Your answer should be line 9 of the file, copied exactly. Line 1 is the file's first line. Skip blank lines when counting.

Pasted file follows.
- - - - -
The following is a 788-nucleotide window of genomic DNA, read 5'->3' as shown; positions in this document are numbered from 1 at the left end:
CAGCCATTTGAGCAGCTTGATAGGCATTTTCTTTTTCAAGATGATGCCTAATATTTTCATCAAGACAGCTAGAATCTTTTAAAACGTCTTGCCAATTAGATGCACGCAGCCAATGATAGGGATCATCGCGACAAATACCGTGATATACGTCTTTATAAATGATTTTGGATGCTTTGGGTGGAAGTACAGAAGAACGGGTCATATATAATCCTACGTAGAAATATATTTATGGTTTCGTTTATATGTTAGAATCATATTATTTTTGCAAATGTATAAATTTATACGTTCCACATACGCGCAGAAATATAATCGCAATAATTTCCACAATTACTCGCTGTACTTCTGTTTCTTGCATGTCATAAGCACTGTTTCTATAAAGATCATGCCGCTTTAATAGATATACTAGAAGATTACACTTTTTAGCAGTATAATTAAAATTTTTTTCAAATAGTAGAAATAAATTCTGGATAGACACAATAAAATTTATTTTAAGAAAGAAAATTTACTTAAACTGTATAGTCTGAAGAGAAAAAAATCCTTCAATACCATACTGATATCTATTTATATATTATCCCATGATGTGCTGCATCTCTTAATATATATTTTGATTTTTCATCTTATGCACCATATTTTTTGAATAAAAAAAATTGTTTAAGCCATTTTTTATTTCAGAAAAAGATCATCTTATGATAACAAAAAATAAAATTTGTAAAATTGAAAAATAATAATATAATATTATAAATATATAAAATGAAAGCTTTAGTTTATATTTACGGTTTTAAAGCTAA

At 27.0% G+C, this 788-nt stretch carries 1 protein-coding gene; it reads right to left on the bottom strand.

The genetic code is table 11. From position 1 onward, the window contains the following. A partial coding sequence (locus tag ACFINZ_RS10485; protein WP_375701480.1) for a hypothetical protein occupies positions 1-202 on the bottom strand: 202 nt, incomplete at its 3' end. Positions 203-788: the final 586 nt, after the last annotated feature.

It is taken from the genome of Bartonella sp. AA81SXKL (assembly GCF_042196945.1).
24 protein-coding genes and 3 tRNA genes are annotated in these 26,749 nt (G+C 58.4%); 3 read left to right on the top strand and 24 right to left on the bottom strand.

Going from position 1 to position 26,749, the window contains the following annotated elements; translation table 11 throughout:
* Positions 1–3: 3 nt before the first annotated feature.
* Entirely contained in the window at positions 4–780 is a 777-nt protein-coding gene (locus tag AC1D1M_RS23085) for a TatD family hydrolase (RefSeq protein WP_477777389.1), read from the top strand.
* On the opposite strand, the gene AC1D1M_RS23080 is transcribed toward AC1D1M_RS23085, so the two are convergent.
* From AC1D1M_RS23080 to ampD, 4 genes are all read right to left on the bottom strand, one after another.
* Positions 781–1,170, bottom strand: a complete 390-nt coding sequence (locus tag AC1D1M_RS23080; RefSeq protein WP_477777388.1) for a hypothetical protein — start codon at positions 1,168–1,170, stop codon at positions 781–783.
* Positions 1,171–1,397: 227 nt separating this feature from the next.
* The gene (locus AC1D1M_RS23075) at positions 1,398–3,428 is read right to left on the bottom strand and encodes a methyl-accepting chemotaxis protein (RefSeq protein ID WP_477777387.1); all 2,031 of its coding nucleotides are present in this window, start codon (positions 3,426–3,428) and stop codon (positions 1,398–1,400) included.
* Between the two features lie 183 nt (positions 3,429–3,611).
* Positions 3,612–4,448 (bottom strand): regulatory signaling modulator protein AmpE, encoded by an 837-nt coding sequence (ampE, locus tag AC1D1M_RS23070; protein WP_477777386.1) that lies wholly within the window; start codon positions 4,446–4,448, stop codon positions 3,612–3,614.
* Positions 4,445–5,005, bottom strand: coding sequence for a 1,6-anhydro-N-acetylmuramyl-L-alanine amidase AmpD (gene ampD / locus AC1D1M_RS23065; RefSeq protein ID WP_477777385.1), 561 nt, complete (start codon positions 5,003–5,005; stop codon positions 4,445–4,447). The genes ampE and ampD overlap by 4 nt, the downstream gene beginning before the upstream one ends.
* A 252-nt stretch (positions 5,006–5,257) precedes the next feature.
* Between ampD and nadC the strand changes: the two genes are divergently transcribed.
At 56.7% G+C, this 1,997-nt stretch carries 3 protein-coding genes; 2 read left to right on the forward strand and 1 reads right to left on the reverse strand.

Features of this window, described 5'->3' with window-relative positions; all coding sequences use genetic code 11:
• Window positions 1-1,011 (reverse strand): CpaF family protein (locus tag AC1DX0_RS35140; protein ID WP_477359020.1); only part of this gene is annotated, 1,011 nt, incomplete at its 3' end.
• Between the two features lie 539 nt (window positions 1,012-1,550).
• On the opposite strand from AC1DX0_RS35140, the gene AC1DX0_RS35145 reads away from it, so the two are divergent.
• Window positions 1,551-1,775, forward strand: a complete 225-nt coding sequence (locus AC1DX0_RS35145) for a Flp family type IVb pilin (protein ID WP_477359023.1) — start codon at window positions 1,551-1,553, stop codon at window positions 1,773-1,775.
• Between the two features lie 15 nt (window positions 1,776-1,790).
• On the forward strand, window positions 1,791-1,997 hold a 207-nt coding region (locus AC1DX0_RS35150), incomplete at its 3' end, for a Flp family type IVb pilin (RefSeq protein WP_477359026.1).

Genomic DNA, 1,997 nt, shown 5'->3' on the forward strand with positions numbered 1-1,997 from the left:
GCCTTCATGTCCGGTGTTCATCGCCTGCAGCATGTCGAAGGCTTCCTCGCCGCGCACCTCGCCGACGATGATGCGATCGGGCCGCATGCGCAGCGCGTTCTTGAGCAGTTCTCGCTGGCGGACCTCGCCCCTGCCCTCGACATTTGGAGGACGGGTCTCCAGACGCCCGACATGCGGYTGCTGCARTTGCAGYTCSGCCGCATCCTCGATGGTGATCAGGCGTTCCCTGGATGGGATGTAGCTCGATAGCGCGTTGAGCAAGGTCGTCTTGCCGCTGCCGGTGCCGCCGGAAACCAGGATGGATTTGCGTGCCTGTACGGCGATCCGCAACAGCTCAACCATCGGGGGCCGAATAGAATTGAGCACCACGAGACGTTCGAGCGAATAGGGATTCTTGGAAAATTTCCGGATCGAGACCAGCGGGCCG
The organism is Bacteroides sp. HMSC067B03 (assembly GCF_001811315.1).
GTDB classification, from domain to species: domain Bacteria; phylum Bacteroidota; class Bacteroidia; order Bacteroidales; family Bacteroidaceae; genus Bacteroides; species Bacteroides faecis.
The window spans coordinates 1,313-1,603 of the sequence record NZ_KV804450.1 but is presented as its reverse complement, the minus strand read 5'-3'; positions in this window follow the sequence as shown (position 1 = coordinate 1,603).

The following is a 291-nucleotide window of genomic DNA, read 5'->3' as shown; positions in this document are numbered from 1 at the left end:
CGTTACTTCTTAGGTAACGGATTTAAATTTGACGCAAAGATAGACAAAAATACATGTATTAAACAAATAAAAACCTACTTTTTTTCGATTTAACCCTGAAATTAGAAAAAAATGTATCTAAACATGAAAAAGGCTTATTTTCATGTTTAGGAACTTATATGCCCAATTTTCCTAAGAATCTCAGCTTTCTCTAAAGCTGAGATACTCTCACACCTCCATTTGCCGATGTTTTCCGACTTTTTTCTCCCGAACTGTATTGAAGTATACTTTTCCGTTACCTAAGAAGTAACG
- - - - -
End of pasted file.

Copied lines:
* Entirely contained in the window at positions 4–780 is a 777-nt protein-coding gene (locus tag AC1D1M_RS23085) for a TatD family hydrolase (RefSeq protein WP_477777389.1), read from the top strand.